One of the themes I reference often in my entrepreneurship musings is the challenge of getting good advice. Let’s ignore, for a moment, the subtle irony of lamenting all the startup world’s bad advice in a newsletter devoted to giving startup advice. Instead, after my latest article about the subject went viral (linked below), it reaffirmed my belief that I can’t be the only person who’s annoyed by all the bad startup advice they’ve gotten. Clearly, lots of people have found themselves in similar positions.
Why? Why is getting good startup advice so difficult?
I could point to lots of reasons, but the biggest one is probably the uniqueness of each individual startup. Simply put, because every startup is different, there’s no single piece of advice someone like me can give to both Startup A and Startup B that’s going to definitely make both of them successful. Compare that to, say, a geometric formula. The Pythagorean Theorem is always going to be true. The startup world doesn’t have an equivalent type of universal truth.
Not that it needs one. Heck, I’m guessing one of the things that attracts people like us to startups is the general chaos of it all. Still, that doesn’t make it easy to get good startup advice. Except, of course, what you’re about to read in the rest of this issue of EOH… 😉
I Trusted a Billionaire, and He Destroyed My Company
Is startup advice from a billionaire really any more valuable than startup advice from a struggling entrepreneur? I’m not so sure…
30 Podcast Interviews With Startup Founders Every Entrepreneur Needs to Hear
You could be learning from some of the most successful entrepreneurs alive while you wash dishes!
Office Hours Q&A
You can consider this a rant as much as a question. But I’m really annoyed. It seems like no matter how much I try to teach my users to do something in my app, they always find ways to mess things up. It’s like nobody wants to read anything. They just want to click buttons and type whatever they want into forms and then my software should magically work. Why? And how do you deal with it?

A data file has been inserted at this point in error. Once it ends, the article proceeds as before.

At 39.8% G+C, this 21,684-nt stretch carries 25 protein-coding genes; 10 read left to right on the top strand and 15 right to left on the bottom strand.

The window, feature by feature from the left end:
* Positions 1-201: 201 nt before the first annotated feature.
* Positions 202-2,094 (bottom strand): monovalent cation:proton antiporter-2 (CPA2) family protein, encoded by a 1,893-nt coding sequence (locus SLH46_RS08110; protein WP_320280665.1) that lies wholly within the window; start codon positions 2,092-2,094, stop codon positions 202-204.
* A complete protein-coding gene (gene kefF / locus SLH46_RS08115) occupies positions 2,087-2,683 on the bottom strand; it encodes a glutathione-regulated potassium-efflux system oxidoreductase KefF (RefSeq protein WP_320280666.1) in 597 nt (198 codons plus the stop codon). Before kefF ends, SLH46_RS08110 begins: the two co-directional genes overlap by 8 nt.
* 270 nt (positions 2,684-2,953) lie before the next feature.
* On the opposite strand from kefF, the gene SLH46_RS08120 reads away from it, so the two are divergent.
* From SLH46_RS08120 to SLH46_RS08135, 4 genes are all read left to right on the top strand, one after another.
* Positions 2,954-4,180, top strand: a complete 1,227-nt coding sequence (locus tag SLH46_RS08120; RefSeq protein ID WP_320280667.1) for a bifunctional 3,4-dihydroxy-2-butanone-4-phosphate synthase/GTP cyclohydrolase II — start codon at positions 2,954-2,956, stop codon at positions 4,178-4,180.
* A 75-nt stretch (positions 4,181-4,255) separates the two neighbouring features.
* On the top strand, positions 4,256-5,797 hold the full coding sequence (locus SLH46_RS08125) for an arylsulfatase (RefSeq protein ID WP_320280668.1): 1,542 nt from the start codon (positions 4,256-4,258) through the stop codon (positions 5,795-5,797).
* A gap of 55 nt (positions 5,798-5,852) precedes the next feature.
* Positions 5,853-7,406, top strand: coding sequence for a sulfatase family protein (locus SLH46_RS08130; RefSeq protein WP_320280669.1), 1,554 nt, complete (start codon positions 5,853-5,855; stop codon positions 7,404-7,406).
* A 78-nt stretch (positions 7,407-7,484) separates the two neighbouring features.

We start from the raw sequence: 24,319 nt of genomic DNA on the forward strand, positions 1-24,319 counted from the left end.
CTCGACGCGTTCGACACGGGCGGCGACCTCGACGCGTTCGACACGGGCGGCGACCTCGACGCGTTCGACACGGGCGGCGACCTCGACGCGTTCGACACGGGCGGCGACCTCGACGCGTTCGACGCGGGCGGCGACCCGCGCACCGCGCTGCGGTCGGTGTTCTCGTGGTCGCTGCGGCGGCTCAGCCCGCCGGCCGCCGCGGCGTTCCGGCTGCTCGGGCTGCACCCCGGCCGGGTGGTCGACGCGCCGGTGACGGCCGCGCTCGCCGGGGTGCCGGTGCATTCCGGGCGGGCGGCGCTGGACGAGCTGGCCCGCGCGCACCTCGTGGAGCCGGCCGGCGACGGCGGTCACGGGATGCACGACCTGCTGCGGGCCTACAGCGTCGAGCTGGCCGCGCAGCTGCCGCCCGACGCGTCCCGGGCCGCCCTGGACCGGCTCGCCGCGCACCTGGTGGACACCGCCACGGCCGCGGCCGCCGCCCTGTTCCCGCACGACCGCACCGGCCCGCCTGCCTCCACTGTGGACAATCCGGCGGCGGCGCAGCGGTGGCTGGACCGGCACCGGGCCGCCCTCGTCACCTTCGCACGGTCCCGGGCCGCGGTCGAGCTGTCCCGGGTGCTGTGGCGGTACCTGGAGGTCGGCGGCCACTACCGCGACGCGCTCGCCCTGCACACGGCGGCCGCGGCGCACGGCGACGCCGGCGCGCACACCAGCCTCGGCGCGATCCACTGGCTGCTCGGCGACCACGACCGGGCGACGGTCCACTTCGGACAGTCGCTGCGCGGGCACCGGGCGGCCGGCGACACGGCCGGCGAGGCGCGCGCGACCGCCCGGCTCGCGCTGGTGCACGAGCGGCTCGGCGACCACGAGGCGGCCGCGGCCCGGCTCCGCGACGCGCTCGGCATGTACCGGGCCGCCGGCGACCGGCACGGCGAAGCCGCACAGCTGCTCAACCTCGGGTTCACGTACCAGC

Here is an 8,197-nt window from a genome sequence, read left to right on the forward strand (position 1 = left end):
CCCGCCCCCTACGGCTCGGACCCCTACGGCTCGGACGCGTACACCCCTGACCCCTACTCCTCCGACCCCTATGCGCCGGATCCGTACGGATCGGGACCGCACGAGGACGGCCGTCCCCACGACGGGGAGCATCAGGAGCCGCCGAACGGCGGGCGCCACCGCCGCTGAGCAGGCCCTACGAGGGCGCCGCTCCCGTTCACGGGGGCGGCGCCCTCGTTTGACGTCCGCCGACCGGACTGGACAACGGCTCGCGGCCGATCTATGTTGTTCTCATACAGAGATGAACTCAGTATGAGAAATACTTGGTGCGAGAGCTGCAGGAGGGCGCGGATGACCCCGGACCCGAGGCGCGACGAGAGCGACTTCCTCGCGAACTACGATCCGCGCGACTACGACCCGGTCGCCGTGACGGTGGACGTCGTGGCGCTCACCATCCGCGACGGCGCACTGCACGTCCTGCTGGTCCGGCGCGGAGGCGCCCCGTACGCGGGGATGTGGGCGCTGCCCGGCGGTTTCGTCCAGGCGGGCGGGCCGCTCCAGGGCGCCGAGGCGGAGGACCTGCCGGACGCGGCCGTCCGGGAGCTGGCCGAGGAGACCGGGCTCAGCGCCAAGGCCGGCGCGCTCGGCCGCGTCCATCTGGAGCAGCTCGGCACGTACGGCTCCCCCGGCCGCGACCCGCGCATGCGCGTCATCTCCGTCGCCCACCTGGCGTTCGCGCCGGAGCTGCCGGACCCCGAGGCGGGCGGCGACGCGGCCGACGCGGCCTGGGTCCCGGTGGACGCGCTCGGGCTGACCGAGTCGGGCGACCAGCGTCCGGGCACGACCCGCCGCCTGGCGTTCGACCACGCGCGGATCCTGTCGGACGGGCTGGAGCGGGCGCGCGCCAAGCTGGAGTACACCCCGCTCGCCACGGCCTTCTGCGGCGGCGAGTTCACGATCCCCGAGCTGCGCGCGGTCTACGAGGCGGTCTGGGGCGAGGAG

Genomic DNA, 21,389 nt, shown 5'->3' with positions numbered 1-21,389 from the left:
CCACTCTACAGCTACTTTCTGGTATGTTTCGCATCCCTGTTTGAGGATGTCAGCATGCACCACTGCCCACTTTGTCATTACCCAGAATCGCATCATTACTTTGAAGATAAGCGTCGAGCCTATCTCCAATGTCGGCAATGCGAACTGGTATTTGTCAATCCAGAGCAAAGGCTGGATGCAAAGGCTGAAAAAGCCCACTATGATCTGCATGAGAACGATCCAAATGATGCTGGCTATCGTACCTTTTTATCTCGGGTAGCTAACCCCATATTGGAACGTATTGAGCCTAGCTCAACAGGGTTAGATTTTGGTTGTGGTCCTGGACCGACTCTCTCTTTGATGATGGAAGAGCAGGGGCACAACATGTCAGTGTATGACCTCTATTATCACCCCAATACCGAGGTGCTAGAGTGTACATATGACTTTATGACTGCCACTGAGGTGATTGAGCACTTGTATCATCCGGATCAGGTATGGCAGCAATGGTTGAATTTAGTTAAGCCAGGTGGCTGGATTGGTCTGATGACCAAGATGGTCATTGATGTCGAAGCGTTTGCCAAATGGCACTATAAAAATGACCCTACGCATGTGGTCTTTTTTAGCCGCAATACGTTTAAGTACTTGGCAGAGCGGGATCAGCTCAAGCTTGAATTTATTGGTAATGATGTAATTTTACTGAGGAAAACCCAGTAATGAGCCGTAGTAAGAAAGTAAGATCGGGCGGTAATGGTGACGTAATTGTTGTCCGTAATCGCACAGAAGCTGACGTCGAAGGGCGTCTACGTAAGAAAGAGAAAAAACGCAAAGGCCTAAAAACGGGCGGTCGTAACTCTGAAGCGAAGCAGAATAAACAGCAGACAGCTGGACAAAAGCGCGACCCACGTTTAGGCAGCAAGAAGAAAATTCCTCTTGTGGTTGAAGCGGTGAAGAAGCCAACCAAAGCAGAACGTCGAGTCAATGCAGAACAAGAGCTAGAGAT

You’re 100% correct. Users don’t want to read anything. Or watch tutorial videos. Or follow simple, on-screen instructions. Nothing! Users just want to use stuff, and, yes, they want magic to happen when they do.
Why? I don’t really know. I’m sure some UX expert out there has a better answer than me. Personally, I’ve just decided to accept it as a fact of startup life and account for it in everything I do.
And, by the way, it’s not just startup life. I can’t get my students to read anything, either. For example, in my syllabus this semester I’ve included the sentence, “When you read this sentence, email me your favorite cat meme.” I have roughly 100 students this semester, and guess how many cat memes I’ve been sent…
Even worse, later in the semester all the students who didn’t read the syllabus are going to get mad at me for something that was clearly explained in the syllabus.
The same is true for startups. Not only are your users going to ignore all but a tiny fraction of what you tell them, they’re going to get pissed at you when something works exactly how you told them it would work.
What can you do about it? For starters… don’t be an entrepreneur. Or, I guess, a teacher.
Got startup questions of your own? Reply to this email with whatever you want to know, and I’ll do my best to answer!
So, that's why my students complained about stuff covered in the syllabus. The "email-me-your- favorite-cat-meme" reminds me of the no-brown-M&M's provision in the Van Halen concert contract. (See https://www.npr.org/sections/therecord/2012/02/14/146880432/the-truth-about-van-halen-and-those-brown-m-ms.)
I am one of the 3% of people who read terms-of-service agreements and hospital disclosure forms; so, I'm not a reliable guide to what most people do. I've considered doing a short video explaining what is in them; but if most people don't even watch tutorial videos, maybe I would just be speaking to myself.
I once had about 5 out of 25 students in an ethics class certify that they had read a short book I had planned to write but did not finish and distribute before the end of the semester. All but one was embarrassed when I pointed out that they claimed to have read a book that did not yet exist. The exception chastised me for pointing out her lapse. Go figure.